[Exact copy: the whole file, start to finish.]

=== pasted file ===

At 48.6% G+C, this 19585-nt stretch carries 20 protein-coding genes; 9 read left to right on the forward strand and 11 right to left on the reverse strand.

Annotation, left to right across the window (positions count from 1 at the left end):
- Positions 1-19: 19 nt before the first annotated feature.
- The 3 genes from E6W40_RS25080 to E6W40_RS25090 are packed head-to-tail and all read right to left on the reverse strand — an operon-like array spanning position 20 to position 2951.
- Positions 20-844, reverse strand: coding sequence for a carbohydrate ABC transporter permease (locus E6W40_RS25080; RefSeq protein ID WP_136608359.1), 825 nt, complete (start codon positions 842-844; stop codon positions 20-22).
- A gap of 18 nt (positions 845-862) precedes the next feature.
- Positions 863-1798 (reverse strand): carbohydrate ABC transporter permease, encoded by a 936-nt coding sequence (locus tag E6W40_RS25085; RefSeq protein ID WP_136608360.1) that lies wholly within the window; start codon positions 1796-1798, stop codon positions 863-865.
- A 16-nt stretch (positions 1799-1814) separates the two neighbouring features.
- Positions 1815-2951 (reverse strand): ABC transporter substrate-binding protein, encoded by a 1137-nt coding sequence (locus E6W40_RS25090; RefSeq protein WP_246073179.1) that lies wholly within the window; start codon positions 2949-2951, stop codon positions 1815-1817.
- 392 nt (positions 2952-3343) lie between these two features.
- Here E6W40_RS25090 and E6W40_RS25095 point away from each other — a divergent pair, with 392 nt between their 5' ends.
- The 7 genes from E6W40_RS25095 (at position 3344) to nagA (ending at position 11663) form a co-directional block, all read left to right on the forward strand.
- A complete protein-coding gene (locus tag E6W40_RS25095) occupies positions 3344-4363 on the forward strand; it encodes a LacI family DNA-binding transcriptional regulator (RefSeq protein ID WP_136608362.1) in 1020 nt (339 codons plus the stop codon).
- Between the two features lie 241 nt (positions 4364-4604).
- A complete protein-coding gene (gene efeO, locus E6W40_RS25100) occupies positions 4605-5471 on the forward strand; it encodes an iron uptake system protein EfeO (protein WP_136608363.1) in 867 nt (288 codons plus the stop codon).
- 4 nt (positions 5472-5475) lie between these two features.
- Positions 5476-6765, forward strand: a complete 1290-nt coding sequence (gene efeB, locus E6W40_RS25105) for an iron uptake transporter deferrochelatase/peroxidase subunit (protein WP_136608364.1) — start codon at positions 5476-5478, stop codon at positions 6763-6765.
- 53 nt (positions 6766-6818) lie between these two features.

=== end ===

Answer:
At 48.6% G+C, this 19585-nt stretch carries 20 protein-coding genes; 9 read left to right on the forward strand and 11 right to left on the reverse strand.

Annotation, left to right across the window (positions count from 1 at the left end):
- Positions 1-19: 19 nt before the first annotated feature.
- The 3 genes from E6W40_RS25080 to E6W40_RS25090 are packed head-to-tail and all read right to left on the reverse strand — an operon-like array spanning position 20 to position 2951.
- Positions 20-844, reverse strand: coding sequence for a carbohydrate ABC transporter permease (locus E6W40_RS25080; RefSeq protein ID WP_136608359.1), 825 nt, complete (start codon positions 842-844; stop codon positions 20-22).
- A gap of 18 nt (positions 845-862) precedes the next feature.
- Positions 863-1798 (reverse strand): carbohydrate ABC transporter permease, encoded by a 936-nt coding sequence (locus tag E6W40_RS25085; RefSeq protein ID WP_136608360.1) that lies wholly within the window; start codon positions 1796-1798, stop codon positions 863-865.
- A 16-nt stretch (positions 1799-1814) separates the two neighbouring features.
- Positions 1815-2951 (reverse strand): ABC transporter substrate-binding protein, encoded by a 1137-nt coding sequence (locus E6W40_RS25090; RefSeq protein WP_246073179.1) that lies wholly within the window; start codon positions 2949-2951, stop codon positions 1815-1817.
- 392 nt (positions 2952-3343) lie between these two features.
- Here E6W40_RS25090 and E6W40_RS25095 point away from each other — a divergent pair, with 392 nt between their 5' ends.
- The 7 genes from E6W40_RS25095 (at position 3344) to nagA (ending at position 11663) form a co-directional block, all read left to right on the forward strand.
- A complete protein-coding gene (locus tag E6W40_RS25095) occupies positions 3344-4363 on the forward strand; it encodes a LacI family DNA-binding transcriptional regulator (RefSeq protein ID WP_136608362.1) in 1020 nt (339 codons plus the stop codon).
- Between the two features lie 241 nt (positions 4364-4604).
- A complete protein-coding gene (gene efeO, locus E6W40_RS25100) occupies positions 4605-5471 on the forward strand; it encodes an iron uptake system protein EfeO (protein WP_136608363.1) in 867 nt (288 codons plus the stop codon).
- 4 nt (positions 5472-5475) lie between these two features.
- Positions 5476-6765, forward strand: a complete 1290-nt coding sequence (gene efeB, locus E6W40_RS25105) for an iron uptake transporter deferrochelatase/peroxidase subunit (protein WP_136608364.1) — start codon at positions 5476-5478, stop codon at positions 6763-6765.
- 53 nt (positions 6766-6818) lie between these two features.